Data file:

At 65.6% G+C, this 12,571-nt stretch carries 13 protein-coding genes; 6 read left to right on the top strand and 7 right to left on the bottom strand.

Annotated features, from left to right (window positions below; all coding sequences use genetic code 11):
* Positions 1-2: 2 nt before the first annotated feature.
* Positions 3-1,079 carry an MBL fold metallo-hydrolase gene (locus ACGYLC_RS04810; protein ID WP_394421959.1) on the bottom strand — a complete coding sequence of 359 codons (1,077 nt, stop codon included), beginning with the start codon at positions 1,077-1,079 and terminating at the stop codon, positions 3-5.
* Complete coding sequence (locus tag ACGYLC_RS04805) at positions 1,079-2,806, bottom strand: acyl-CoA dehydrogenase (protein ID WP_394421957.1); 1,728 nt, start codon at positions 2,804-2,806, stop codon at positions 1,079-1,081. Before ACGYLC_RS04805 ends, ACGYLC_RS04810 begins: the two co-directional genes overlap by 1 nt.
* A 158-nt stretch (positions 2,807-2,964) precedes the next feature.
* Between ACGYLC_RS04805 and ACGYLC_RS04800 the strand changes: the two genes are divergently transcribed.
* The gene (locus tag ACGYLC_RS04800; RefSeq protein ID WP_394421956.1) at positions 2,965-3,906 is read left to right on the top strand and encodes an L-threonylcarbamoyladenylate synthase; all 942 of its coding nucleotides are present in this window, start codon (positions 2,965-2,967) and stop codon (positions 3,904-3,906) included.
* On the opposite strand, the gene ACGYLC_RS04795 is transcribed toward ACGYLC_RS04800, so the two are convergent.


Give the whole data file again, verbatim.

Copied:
At 65.6% G+C, this 12,571-nt stretch carries 13 protein-coding genes; 6 read left to right on the top strand and 7 right to left on the bottom strand.

Annotated features, from left to right (window positions below; all coding sequences use genetic code 11):
* Positions 1-2: 2 nt before the first annotated feature.
* Positions 3-1,079 carry an MBL fold metallo-hydrolase gene (locus ACGYLC_RS04810; protein ID WP_394421959.1) on the bottom strand — a complete coding sequence of 359 codons (1,077 nt, stop codon included), beginning with the start codon at positions 1,077-1,079 and terminating at the stop codon, positions 3-5.
* Complete coding sequence (locus tag ACGYLC_RS04805) at positions 1,079-2,806, bottom strand: acyl-CoA dehydrogenase (protein ID WP_394421957.1); 1,728 nt, start codon at positions 2,804-2,806, stop codon at positions 1,079-1,081. Before ACGYLC_RS04805 ends, ACGYLC_RS04810 begins: the two co-directional genes overlap by 1 nt.
* A 158-nt stretch (positions 2,807-2,964) precedes the next feature.
* Between ACGYLC_RS04805 and ACGYLC_RS04800 the strand changes: the two genes are divergently transcribed.
* The gene (locus tag ACGYLC_RS04800; RefSeq protein ID WP_394421956.1) at positions 2,965-3,906 is read left to right on the top strand and encodes an L-threonylcarbamoyladenylate synthase; all 942 of its coding nucleotides are present in this window, start codon (positions 2,965-2,967) and stop codon (positions 3,904-3,906) included.
* On the opposite strand, the gene ACGYLC_RS04795 is transcribed toward ACGYLC_RS04800, so the two are convergent.